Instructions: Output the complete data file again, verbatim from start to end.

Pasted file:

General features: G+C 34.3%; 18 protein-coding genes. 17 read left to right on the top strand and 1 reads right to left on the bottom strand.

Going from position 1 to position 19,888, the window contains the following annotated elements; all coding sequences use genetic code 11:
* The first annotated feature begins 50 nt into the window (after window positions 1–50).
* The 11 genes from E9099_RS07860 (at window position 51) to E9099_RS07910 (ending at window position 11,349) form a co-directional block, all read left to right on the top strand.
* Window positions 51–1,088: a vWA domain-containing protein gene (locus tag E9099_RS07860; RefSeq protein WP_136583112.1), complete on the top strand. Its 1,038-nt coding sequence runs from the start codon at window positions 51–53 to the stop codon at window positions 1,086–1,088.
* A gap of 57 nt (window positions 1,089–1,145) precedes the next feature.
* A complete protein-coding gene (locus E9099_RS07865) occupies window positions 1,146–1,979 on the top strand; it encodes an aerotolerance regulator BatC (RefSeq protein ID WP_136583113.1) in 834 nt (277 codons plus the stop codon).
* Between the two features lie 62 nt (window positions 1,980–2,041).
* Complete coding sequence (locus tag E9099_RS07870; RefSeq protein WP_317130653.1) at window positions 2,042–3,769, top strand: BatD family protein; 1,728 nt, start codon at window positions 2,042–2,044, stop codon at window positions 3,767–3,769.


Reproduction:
General features: G+C 34.3%; 18 protein-coding genes. 17 read left to right on the top strand and 1 reads right to left on the bottom strand.

Going from position 1 to position 19,888, the window contains the following annotated elements; all coding sequences use genetic code 11:
* The first annotated feature begins 50 nt into the window (after window positions 1–50).
* The 11 genes from E9099_RS07860 (at window position 51) to E9099_RS07910 (ending at window position 11,349) form a co-directional block, all read left to right on the top strand.
* Window positions 51–1,088: a vWA domain-containing protein gene (locus tag E9099_RS07860; RefSeq protein WP_136583112.1), complete on the top strand. Its 1,038-nt coding sequence runs from the start codon at window positions 51–53 to the stop codon at window positions 1,086–1,088.
* A gap of 57 nt (window positions 1,089–1,145) precedes the next feature.
* A complete protein-coding gene (locus E9099_RS07865) occupies window positions 1,146–1,979 on the top strand; it encodes an aerotolerance regulator BatC (RefSeq protein ID WP_136583113.1) in 834 nt (277 codons plus the stop codon).
* Between the two features lie 62 nt (window positions 1,980–2,041).
* Complete coding sequence (locus tag E9099_RS07870; RefSeq protein WP_317130653.1) at window positions 2,042–3,769, top strand: BatD family protein; 1,728 nt, start codon at window positions 2,042–2,044, stop codon at window positions 3,767–3,769.